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Refurb and Modification of 1430 Lawn Tractor

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mtarsus

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Mike Terrizzi
I was thinking about hooking it up with a cigarette lighter, or a stereo jack from a pair of headphones. I don't have any of those things sitting around the house, though, and I wanted to do it on the cheap. So far this tractor has cost me about $1000 since last year. The well is starting to run dry.
 

mtarsus

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Mike Terrizzi
I used a mud flap from a big semi to modify the blower. If you look this up online, it actually makes a hug difference. Throws farther and doesn't clog as often. I believe the improvement is most dramatic with single stage blowers.

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jbaker

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jeff l baker
Mark, I have to be honest,, $1000 is way to much for 1430 lawn tractor. Here in ILL you could set your self up with a real garden tractor and snow thrower for about half that.

this set up (minus the rear tiller) cost me about $600
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mtarsus

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Mike Terrizzi
I spent $200 for the mower. Then $200 for the mag20, then $250 for the blower with weights and chains. Another $40 for the steering column and $30 for the steering wheel. Then add about $100-$150 in miscellaneous hardware and materials. I pieced all of these things in as the money accumulated. I'm perfectly happy with the 1430, it was a very fun project and a good opportunity for me to learn a great deal. I have another mower to cut the grass which works great. Really, this was to keep me busy and blow off some stress.

I've searched setups like yours here in NY. They are few and far between, and generally marked up pretty high. The tractor alone would cost around $500-$600, then the blower would likely come as a second purchase, or possibly and extra cost on top.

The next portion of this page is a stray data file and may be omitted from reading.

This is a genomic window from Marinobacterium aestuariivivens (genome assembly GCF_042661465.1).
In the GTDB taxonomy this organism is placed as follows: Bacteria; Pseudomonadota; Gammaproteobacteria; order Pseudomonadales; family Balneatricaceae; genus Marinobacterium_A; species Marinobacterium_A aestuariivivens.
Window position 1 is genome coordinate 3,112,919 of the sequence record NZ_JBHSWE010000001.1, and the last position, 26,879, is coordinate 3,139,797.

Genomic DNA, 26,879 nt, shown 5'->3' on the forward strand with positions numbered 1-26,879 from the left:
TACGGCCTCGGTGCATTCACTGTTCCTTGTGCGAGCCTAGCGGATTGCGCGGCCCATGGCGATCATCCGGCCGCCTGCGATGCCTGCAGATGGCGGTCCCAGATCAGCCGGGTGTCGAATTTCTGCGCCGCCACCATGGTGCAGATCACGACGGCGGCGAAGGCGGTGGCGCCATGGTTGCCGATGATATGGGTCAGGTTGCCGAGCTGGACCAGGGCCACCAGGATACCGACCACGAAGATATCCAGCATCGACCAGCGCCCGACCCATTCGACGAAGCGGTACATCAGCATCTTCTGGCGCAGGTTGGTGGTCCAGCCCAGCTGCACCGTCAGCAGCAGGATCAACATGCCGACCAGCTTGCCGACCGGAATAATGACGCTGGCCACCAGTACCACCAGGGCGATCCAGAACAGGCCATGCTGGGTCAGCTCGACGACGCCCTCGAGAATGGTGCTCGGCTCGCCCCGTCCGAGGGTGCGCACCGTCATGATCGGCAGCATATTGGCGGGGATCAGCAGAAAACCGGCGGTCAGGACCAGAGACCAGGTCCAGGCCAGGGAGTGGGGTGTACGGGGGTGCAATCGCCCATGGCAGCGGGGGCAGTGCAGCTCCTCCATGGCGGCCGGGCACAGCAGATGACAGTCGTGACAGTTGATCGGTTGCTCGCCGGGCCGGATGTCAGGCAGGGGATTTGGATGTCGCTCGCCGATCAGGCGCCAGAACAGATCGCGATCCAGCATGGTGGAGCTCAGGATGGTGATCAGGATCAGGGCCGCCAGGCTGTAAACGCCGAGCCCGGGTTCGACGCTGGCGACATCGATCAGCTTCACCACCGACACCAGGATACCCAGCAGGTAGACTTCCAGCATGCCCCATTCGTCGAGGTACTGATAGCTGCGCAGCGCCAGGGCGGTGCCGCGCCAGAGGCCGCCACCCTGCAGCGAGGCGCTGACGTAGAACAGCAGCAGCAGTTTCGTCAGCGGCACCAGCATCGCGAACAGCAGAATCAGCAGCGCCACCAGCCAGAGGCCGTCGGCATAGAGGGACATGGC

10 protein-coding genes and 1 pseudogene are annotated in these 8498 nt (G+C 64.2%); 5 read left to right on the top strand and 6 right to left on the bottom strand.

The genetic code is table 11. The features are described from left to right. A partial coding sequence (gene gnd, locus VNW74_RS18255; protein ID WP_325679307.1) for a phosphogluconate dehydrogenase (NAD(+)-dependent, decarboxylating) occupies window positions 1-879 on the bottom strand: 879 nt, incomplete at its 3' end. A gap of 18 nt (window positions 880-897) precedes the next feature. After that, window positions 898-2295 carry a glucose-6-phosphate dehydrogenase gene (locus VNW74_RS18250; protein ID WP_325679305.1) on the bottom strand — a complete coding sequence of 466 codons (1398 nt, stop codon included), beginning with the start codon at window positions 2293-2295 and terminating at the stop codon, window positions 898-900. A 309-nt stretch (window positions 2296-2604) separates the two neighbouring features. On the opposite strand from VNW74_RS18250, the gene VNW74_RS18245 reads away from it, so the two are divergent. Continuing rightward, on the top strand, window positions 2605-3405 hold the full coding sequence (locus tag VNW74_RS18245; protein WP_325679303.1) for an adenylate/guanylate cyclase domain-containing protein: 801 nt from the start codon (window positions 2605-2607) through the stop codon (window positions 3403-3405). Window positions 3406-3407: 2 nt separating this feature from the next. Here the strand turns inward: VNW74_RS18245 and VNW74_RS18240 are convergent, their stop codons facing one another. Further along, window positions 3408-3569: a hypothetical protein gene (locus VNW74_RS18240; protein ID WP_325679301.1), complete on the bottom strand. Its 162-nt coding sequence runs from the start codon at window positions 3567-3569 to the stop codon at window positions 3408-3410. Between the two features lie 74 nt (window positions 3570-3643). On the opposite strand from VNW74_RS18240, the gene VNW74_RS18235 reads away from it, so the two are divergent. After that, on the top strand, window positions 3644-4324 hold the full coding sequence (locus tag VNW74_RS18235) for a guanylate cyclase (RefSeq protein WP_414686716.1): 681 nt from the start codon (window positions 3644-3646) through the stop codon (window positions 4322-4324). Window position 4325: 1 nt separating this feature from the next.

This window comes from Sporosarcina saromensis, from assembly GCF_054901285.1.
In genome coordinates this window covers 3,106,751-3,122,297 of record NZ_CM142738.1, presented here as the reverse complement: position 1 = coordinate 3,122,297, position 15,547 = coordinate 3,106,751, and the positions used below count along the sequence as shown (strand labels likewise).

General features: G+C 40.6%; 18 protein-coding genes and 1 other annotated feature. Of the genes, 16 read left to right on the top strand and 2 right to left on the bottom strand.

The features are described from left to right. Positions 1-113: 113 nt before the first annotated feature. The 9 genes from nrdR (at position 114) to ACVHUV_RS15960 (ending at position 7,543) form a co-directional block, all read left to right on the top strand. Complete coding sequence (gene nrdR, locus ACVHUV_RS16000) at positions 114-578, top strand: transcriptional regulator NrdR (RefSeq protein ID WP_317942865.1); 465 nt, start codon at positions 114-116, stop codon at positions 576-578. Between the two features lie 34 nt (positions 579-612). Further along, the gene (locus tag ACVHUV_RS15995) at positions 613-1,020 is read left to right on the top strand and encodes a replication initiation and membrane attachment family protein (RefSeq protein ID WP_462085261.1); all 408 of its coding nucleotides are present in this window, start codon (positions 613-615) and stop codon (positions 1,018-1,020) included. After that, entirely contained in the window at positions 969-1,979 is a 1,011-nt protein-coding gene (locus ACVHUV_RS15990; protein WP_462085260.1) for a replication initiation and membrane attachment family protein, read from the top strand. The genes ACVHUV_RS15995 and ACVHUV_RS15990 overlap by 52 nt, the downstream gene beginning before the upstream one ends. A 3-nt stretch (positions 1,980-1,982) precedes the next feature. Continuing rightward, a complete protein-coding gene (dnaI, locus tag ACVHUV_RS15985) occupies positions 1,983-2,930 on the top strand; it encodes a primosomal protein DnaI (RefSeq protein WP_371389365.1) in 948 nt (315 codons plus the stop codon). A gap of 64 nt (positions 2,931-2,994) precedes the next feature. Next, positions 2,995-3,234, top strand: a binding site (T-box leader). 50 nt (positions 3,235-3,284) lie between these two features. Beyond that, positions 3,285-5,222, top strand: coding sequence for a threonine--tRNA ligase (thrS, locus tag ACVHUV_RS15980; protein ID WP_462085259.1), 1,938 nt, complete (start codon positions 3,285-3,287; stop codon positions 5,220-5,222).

mtarsus

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Mike Terrizzi
For this year, I am thinking that the project is finished. In the future, I may bastardize a hydro from a bigger tractor onto it, and build a backhoe. I imagine the blower will act as a splendid counterweight.
 

jstertz

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joshua donald stertz
Mark--"Original" is the first word that comes to mind! I just finished combining a 1020 hydro rear to a 1225 frame for a buddy of mine. The little five speed pearless took a complete dump and so I found the little 1020 hydro for cheap! Saying that, while working on that little dude, I couldn't imagine putting an MV20 on it and building a blowing machine. We are used to modifying and building the GT Cubs but I think that you built a cool little machine. Keep this thread alive by posting updates as you start working it hard. I'm interested to see how the rear end holds up to the power and torque of the big magnum. I do like the paint scheme. The blacked out version makes me think of the Case Demonstrator tractors of the early 70's. Good luck and congrats on thinking outside the box!!!
 

mtarsus

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Mike Terrizzi
Thanks Josh! Yes, I agree with you that the little hydro on the 1430 is a glaring weak point. I am not sure how it will hold up. If need be, I will just replace it with something stronger when it decides to die.
 

mtarsus

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Mike Terrizzi
Charlie, I just figured out your joke.
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Yeah, it's got a little bit of everything mixed into it. I am basically married to it because no one in their right mind would want to buy it.